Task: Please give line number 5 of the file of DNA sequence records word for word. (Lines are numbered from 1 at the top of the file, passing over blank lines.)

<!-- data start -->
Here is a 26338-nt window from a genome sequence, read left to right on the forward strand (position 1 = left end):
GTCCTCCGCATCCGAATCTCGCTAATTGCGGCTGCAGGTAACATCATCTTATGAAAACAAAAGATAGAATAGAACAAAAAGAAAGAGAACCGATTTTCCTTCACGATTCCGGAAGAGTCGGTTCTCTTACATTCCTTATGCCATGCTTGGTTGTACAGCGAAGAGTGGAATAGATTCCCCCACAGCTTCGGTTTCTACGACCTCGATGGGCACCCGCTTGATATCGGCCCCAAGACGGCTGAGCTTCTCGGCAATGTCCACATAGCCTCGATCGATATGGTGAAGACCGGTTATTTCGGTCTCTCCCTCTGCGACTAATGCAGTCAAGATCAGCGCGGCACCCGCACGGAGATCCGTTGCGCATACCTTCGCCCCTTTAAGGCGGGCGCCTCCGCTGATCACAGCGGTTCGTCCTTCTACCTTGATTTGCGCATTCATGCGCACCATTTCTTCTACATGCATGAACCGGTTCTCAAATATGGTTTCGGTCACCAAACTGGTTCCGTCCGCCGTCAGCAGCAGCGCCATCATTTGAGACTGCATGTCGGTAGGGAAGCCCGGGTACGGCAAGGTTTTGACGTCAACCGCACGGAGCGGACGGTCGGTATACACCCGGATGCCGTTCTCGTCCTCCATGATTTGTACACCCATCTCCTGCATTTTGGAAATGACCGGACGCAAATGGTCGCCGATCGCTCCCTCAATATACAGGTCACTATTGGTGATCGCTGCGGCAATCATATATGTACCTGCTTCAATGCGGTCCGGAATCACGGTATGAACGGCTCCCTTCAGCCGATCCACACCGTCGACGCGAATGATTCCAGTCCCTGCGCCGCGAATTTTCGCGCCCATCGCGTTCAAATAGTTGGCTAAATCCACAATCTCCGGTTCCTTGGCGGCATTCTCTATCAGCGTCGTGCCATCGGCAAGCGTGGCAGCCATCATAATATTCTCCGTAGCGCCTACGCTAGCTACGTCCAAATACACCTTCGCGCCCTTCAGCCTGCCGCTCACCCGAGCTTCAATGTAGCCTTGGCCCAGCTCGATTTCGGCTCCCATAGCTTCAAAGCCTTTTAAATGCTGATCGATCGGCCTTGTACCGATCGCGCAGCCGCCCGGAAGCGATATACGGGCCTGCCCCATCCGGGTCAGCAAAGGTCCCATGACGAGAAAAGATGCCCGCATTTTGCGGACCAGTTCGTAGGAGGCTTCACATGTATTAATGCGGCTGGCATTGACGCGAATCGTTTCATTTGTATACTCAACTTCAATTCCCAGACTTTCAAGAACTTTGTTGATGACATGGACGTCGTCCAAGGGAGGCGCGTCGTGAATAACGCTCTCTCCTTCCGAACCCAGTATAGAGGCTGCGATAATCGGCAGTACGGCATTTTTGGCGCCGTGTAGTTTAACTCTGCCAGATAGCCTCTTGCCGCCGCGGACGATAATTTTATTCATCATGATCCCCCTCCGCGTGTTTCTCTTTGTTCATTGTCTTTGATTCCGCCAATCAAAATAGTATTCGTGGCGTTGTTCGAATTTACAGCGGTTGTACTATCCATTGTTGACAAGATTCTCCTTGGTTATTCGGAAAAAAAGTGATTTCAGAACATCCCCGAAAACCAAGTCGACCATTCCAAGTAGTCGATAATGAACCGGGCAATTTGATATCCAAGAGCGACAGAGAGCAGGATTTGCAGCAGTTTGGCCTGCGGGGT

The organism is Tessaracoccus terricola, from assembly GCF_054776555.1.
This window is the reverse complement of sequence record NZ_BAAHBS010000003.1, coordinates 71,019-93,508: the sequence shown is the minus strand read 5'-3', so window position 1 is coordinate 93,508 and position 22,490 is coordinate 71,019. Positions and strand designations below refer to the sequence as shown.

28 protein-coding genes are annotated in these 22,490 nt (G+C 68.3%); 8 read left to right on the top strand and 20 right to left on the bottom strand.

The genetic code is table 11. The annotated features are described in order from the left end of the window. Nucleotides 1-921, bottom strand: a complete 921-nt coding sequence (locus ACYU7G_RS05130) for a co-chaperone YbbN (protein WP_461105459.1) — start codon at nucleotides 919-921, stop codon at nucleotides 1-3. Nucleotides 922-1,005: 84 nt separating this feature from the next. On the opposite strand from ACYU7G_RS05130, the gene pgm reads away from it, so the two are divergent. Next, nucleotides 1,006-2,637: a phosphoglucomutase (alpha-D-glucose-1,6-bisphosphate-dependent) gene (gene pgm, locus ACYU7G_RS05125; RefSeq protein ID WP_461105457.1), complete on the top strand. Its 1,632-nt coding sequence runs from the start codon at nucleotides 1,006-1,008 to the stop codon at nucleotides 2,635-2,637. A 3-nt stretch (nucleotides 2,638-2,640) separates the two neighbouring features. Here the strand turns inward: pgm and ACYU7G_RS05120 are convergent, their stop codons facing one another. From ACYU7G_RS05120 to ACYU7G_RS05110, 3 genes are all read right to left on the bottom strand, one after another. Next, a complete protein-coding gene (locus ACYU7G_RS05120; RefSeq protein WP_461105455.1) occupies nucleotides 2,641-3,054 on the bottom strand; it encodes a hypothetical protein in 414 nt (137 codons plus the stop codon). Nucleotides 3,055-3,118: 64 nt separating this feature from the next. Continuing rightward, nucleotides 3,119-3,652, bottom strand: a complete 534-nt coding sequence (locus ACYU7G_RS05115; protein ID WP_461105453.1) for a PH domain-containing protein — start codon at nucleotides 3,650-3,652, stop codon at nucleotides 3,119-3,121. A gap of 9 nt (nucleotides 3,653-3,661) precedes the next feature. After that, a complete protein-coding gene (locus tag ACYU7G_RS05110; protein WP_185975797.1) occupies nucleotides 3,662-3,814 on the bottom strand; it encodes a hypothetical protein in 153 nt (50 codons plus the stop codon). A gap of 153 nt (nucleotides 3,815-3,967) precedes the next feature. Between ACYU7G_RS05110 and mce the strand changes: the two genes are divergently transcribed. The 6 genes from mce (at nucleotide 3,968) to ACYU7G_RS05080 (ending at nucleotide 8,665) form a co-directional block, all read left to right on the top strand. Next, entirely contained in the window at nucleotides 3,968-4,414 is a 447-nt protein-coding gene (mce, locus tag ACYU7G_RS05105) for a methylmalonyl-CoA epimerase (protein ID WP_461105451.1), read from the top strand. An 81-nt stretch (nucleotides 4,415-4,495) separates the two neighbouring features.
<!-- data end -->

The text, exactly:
28 protein-coding genes are annotated in these 22,490 nt (G+C 68.3%); 8 read left to right on the top strand and 20 right to left on the bottom strand.